Introduction Developmental prosopagnosia (DP) is a condition defined by severe difficulty in recognising familiar faces  and . Prosopagnosia was first studied as an acquired impairment arising as a consequence of brain injury, but it is now clear that severe face recognition problems can be present from childhood in the absence of any history of serious injury or disease. The reasons for failing to develop normal adult face recognition skills are not currently known, but appear to often include a genetic element  and . DP may also result from prenatal or early minor brain damage, or inadequate visual input during key developmental periods (for example, due to severe myopia, or suppression of input from the left eye in amblyopia) . It is now believed that the prevalence of DP may be as high as 2% of the general population . However, the condition is seldom diagnosed since people with prosopagnosia can identify people in many situations by using general appearance and manner (including hair and clothes), semantic features (e.g., bushy eyebrows), voice, and contextual cues. Those with lifelong face recognition problems are often unaware that face recognition is typically effortless and reliable for others. Even if individuals notice their relative deficiency in face recognition, they are unlikely to suspect that this is due to a neurological problem, since there is little public awareness of DP. The case histories and self-reports of some people with prosopagnosia (both developmental and acquired) suggest that it can have a severe impact on people's lives, resulting in avoidance of social interaction, problems with interpersonal relations, damage to career, and even depression , , ,  and . Since DP interferes with social interaction it might predispose some people to develop social anxiety disorder, which is characterized by fear and avoidance of social situations which have the potential to cause embarrassment or humiliation  and . It has even been suggested that DP could contribute to some cases of social developmental disorder  and . There have been no previous systematic investigations into the experiences of people with DP, and so the purpose of this study was to provide the first in-depth description of the psychosocial consequences of DP. Our aim was to explore the ways in which DP might contribute to poor psychosocial functioning and occupational disability. This analysis would supply evidence relating to (a) whether there may be a need to provide support for people with DP, since no form of professional support is currently available; and (b) what specific psychosocial problems DP poses, and therefore what forms of support may be needed. We used qualitative methods to achieve our aims, since these are well suited to exploring new topics in an open manner, developing a rich, contextualized understanding of the topic and gaining insight into the diverse experiences of different individuals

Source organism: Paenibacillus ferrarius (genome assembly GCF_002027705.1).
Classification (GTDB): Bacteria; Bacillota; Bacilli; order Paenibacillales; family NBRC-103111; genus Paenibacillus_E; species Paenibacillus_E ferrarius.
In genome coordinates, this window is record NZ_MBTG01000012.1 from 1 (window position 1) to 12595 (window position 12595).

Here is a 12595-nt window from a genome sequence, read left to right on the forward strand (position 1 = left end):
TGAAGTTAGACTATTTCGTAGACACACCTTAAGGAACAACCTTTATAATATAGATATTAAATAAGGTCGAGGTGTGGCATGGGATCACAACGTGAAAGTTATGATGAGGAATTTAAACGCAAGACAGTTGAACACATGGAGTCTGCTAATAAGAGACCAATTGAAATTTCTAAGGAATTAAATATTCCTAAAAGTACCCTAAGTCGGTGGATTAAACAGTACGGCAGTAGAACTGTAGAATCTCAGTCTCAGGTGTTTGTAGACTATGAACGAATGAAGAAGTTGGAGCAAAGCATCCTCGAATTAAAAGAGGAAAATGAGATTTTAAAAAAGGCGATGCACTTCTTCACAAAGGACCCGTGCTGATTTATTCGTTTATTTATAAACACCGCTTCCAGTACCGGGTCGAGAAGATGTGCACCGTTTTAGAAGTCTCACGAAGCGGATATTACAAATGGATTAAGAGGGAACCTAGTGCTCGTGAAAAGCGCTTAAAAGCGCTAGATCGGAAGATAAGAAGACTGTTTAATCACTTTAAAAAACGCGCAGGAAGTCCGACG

نتیجه گیری انگلیسی
Conclusions Prosopagnosia clearly causes considerable difficulties for social interaction, which can have a lasting negative impact on social relations and psychological well-being. Many people with DP learn to adapt to and overcome these difficulties to a remarkable extent; indeed, a former UK Prime Minister is believed to have had DP . Nevertheless, the potential for negative psychosocial consequences and occupational disability posed by DP is as great as that posed by conditions which are currently afforded explicit professional recognition and support, such as stuttering and dyslexia. As the title of this paper implies, recognition of the problems posed by DP could help to reduce its impact. Greater public awareness of the condition would make it easier to explain and justify social interaction difficulties to other people, including employers. Greater professional awareness could facilitate appropriate detection and referral of those who may require social skills training and/or treatment for social anxiety disorder.